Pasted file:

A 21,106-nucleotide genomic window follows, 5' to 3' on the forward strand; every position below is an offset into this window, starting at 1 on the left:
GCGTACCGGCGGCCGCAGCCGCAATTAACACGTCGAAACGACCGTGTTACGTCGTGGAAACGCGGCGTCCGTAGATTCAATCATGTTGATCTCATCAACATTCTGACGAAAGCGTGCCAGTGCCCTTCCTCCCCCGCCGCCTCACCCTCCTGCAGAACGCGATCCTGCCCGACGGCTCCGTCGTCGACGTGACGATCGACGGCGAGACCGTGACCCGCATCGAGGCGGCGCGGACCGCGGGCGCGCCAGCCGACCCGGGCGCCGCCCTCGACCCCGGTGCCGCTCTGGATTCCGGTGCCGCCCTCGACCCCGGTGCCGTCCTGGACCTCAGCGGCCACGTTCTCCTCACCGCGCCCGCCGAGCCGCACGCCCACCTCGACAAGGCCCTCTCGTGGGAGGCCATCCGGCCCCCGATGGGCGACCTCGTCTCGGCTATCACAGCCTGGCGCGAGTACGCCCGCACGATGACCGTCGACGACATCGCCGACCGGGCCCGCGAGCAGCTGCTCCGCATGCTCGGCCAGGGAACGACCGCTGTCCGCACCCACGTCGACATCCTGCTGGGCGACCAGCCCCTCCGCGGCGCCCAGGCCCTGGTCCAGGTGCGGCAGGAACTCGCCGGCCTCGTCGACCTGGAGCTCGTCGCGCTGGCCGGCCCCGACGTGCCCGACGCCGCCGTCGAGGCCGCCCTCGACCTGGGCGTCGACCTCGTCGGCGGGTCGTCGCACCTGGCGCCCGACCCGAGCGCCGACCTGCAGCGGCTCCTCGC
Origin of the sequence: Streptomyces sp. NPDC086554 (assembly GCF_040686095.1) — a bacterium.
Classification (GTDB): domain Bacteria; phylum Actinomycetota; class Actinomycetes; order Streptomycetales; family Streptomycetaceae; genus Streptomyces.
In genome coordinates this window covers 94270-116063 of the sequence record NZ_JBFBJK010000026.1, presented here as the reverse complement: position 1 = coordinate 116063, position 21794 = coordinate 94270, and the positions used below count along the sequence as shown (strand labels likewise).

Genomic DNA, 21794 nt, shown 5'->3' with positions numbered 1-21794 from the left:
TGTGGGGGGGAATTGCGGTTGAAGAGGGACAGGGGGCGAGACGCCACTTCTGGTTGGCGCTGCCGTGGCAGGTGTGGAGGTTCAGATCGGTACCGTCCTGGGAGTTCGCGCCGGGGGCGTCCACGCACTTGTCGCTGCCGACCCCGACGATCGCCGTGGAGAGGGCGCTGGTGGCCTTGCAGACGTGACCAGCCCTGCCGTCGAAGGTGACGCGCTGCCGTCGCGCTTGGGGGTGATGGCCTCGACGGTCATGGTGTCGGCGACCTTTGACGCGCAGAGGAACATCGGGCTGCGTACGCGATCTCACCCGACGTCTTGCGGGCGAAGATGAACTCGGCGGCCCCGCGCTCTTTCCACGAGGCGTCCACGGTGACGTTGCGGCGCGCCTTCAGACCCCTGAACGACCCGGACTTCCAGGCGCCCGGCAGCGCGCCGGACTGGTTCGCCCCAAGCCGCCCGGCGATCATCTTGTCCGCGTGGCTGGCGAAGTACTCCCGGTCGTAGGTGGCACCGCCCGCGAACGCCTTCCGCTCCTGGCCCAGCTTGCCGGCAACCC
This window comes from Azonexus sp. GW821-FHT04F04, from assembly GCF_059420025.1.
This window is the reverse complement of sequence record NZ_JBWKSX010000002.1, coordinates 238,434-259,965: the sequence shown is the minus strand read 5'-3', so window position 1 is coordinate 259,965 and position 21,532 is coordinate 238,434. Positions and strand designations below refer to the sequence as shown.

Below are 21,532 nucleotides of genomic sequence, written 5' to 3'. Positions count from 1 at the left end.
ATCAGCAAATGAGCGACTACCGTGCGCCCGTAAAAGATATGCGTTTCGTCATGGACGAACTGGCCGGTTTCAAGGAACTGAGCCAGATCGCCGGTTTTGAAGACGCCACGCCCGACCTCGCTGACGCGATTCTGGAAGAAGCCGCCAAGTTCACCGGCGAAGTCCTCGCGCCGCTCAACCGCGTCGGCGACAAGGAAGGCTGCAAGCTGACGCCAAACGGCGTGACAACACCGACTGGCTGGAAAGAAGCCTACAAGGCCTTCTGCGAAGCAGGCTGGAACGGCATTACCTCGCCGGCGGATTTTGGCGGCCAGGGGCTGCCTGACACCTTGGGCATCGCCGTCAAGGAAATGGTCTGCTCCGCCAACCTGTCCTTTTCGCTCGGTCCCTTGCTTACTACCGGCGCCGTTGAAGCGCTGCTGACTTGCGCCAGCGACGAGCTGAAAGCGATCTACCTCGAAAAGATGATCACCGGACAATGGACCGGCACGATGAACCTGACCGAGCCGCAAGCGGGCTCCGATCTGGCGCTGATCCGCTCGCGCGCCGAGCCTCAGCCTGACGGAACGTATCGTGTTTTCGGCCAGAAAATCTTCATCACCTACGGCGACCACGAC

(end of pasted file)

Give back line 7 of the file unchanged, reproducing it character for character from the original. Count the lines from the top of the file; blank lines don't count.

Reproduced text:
TGTGGGGGGGAATTGCGGTTGAAGAGGGACAGGGGGCGAGACGCCACTTCTGGTTGGCGCTGCCGTGGCAGGTGTGGAGGTTCAGATCGGTACCGTCCTGGGAGTTCGCGCCGGGGGCGTCCACGCACTTGTCGCTGCCGACCCCGACGATCGCCGTGGAGAGGGCGCTGGTGGCCTTGCAGACGTGACCAGCCCTGCCGTCGAAGGTGACGCGCTGCCGTCGCGCTTGGGGGTGATGGCCTCGACGGTCATGGTGTCGGCGACCTTTGACGCGCAGAGGAACATCGGGCTGCGTACGCGATCTCACCCGACGTCTTGCGGGCGAAGATGAACTCGGCGGCCCCGCGCTCTTTCCACGAGGCGTCCACGGTGACGTTGCGGCGCGCCTTCAGACCCCTGAACGACCCGGACTTCCAGGCGCCCGGCAGCGCGCCGGACTGGTTCGCCCCAAGCCGCCCGGCGATCATCTTGTCCGCGTGGCTGGCGAAGTACTCCCGGTCGTAGGTGGCACCGCCCGCGAACGCCTTCCGCTCCTGGCCCAGCTTGCCGGCAACCC